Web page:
By Irene Klotz
CAPE CANAVERAL, Fla. Aug 5 (Reuters) - A Space Exploration Technologies Falcon 9 rocket thundered off its coastal launch pad at Cape Canaveral Air Force Station in Florida on Tuesday to put a commercial communications satellite into orbit.
On its second launch attempt of the day, the 224-foot (68-meter) rocket lifted off at 4 a.m. EDT/0800 GMT, blazing through partly cloudy, pre-dawn skies as it headed into space.
The first try, 2-1/2 hours earlier, ended less than a minute before liftoff when a computer found a potential problem with the rocket’s first-stage engine, SpaceX officials said in a live webcast. The issue was resolved, clearing the rocket for flight.
Perched on top of the Falcon 9 was a communications satellite owned by Hong Kong-based Asia Satellite Telecommunications Holdings Ltd, or AsiaSat.
The spacecraft, known as AsiaSat 8 and built by Space Systems/Loral, a Palo Alto, Calif.-based subsidiary of Canada’s MacDonald Dettwiler and Associates Ltd, will become the fifth member of an orbital network that provides telecommunication services to the Asia-Pacific region.
AsiaSat hired privately owned SpaceX for two satellite launches, the second of which is due to launch later this month.
Previously, AsiaSat bought rides on Russian Proton rockets but decided to hire SpaceX after the California-based start-up won a NASA contract to fly cargo to the International Space Station, AsiaSat chief executive William Wade said in a pre-launch interview.
“We gained confidence in seeing how they were developing technically,” Wade said.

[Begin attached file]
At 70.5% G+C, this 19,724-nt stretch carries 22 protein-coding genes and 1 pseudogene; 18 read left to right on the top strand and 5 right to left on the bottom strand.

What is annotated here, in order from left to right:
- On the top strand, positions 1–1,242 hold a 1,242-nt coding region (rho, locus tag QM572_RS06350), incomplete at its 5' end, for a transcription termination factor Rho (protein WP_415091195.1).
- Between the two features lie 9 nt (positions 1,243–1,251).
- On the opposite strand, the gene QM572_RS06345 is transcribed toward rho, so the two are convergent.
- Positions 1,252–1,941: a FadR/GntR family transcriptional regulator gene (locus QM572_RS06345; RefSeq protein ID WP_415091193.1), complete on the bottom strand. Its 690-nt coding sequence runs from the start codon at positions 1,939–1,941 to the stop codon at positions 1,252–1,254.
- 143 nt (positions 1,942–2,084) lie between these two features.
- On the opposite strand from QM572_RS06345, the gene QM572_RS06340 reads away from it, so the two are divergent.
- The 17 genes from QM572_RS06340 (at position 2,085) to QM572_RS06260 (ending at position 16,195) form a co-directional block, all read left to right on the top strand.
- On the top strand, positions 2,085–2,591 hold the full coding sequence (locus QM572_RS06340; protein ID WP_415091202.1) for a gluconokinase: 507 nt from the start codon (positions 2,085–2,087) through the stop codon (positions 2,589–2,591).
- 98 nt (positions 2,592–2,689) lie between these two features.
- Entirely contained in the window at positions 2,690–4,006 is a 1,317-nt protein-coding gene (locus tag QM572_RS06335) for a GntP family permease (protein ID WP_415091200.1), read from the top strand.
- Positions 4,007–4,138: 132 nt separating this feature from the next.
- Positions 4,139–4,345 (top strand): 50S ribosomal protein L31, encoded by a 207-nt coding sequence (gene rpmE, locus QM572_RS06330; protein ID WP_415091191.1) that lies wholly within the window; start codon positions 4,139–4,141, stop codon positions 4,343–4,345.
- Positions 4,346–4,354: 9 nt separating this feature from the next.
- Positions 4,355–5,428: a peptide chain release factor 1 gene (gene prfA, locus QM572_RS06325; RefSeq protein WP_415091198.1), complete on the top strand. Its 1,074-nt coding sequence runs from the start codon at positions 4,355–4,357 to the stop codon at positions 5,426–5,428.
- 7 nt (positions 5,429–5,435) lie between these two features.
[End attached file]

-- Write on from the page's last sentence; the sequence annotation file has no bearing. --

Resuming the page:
AsiaSat had not used a U.S. launcher since 2003.SpaceX’s cut-rate launch price – rides on Falcon 9 were selling for about $54 million at the time – also was a factor, he said.
SpaceX’s website shows the price of a Falcon 9 is now $61.2 million. The company, owned and operated by technology entrepreneur Elon Musk, has a backlog of nearly 40 missions.
Tuesday’s launch was the SpaceX’s second in three weeks. The company’s last launch was delayed by a series of technical issues, which then bumped AsiaSat’s launch.
“We’re a few months later than we would liked to have been launched. That’s not totally unexpected with a new launch provider. There are some growing pains and some teething that goes on with a new supplier," Wade said.
Once in orbit about 22,300 miles (35,888 km) over Asia, the new satellite, which is equipped with 24 Ku-band transponders and a Ka-band beam, will relay digital television, broadband and other telecommunications services for customers in India, China, Southeast Asia and the Middle East.
Including satellite construction, launch and insurance, the mission is costing AsiaSat between $180 million and $200 million, Wade said.
The satellite is designed to last for 15 years.
(Editing by Louise Ireland)